UN court acquits Serb ultranationalist Vojislav Seselj of war crime charges
The Yugoslav war crimes tribunal has acquitted Serbian ultranationalist politician Vojislav Seselj of all nine counts alleging that he was responsible for or incited atrocities by Serbian paramilitaries during the Balkan wars.
Seselj was not present at the court in The Hague for the hearing as Presiding Judge Jean-Claude Antonetti declared: "Following this verdict, Vojislav Seselj is now a free man."
In the Serbian capital of Belgrade, Seselj's supporters at his Serbian Radical Party headquarters yelled, clapped and screamed with joy as the verdict was read out.
UN prosecutors, who had charged the 61-year-old with crimes including persecution, murder and torture during the wars in Bosnia and Croatia in the early 1990s, had demanded a 28-year sentence.
But in a majority decision, the three-judge panel said there was insufficient evidence linking Seselj to crimes. Prosecutors have the right to appeal.
With a surge in pro-Russian and right-wing sentiments ahead of the April 24 general election in Serbia, Seselj's Serbian Radical Party has a good chance to return to parliament after missing out following the last vote two years ago.
His return to Belgrade in late 2014, when the tribunal released him on humanitarian grounds due to his ill health, only boosted his popularity among the ultranationalists.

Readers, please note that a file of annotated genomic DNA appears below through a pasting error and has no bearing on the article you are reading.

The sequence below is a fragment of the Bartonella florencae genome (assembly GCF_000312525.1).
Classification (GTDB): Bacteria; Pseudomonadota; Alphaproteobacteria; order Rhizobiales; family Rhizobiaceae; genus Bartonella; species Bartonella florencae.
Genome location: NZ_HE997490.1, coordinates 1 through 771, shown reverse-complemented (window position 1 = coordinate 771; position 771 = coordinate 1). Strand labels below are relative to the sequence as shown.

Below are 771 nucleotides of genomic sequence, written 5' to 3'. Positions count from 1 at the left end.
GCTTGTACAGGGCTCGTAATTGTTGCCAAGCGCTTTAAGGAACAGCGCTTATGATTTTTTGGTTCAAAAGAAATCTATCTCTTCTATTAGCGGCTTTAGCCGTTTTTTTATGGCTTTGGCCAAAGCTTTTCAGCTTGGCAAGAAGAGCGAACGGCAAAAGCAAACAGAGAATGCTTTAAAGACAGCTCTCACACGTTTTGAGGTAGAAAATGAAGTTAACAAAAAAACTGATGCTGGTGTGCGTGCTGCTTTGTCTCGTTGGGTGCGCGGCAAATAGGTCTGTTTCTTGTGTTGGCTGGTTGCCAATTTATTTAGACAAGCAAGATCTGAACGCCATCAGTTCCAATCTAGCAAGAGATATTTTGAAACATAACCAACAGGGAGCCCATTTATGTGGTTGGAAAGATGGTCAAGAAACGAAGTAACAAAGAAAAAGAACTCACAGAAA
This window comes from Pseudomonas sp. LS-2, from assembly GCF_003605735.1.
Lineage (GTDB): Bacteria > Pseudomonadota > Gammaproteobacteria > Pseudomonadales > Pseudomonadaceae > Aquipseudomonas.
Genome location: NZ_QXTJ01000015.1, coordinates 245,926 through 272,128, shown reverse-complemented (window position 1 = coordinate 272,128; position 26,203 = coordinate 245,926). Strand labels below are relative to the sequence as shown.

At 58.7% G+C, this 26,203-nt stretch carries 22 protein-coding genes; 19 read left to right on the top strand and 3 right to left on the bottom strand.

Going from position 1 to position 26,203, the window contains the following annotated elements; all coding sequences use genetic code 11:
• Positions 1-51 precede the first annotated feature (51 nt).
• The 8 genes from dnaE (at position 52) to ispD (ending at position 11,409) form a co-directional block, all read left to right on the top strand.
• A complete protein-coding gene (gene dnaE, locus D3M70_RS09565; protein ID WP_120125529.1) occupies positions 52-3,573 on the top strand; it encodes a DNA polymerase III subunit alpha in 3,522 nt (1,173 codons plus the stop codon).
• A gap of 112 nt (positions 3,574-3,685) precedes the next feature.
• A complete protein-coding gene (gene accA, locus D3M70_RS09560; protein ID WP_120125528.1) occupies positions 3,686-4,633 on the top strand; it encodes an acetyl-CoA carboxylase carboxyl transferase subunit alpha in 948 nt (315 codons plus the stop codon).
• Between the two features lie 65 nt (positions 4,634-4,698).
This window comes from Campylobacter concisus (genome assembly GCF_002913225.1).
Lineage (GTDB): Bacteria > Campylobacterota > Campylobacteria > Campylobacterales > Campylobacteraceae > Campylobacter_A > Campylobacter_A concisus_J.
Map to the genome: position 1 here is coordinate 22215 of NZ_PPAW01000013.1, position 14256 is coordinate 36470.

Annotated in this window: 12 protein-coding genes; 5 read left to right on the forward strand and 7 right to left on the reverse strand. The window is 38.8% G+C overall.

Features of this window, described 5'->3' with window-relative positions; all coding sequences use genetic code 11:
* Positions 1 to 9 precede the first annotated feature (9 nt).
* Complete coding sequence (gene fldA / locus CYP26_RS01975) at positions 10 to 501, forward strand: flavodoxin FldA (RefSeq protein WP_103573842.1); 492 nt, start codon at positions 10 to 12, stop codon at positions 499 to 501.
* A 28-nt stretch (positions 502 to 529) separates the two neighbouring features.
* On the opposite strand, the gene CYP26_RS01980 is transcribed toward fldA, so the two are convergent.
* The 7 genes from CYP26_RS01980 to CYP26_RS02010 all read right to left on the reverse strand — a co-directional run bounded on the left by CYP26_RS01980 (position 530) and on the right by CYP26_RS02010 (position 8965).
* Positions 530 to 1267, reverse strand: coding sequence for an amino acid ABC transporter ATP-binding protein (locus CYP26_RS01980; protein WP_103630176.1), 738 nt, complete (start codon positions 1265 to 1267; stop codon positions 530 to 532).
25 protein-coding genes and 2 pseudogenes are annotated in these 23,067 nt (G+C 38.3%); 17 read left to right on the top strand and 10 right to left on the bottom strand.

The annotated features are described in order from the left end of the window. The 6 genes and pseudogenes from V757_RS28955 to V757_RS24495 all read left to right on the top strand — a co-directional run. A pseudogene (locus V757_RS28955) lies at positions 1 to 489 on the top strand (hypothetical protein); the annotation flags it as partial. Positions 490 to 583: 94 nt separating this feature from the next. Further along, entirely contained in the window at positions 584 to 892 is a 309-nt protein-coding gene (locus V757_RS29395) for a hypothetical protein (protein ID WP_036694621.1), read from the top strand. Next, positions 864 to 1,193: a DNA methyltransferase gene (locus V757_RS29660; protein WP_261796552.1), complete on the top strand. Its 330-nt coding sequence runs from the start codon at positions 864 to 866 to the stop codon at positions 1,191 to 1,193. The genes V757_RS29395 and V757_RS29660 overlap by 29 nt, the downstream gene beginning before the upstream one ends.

He has campaigned on the platform that Serbia must never enter the European Union or Nato and should forge closer ties with Moscow.
He has burned EU flags during pre-election rallies, and said he would only join a coalition government with the incumbent populists, his former allies, if they give up their goal of EU accession.
At a press conference shortly after his acquittal, Seselj, who defended himself throughout his trial, said the decision was "the only possible one from the legal aspect".
"After so many proceedings in which innocent Serbs were given draconian punishments, this time two honest judges showed they valued honour more than political pressure," he said.
In their majority ruling, the three-judge panel ruled that Serbian plans to carve out a "Greater Serbia" by uniting lands they considered Serb territory in Croatia and Bosnia was a "political goal" and not a criminal plan, as prosecutors alleged.
The plan was often accompanied by military campaigns that drove out thousands of non-Serb civilians and left thousands of others dead.
Judge Antonetti distanced Seselj from the crimes of the paramilitaries he helped to establish, saying that although Seselj "may have had a certain amount of moral authority over his party's volunteers, they were not his subordinates" when they went into combat.
The acquittal stunned many Bosnians.
"An absolutely shocking decision," said lawyer and publicist Senad Pecanin. "This is the lowest point of The Hague tribunal."
Ismar Jamakovic, 23, a student of political science from Sarajevo, said judges ruled that "advocating the creation of Greater Serbia was a political and not a criminal act".
He added: "Does this mean I can now advocate the creation of an Islamic State without facing any consequences? You've got to be kidding me."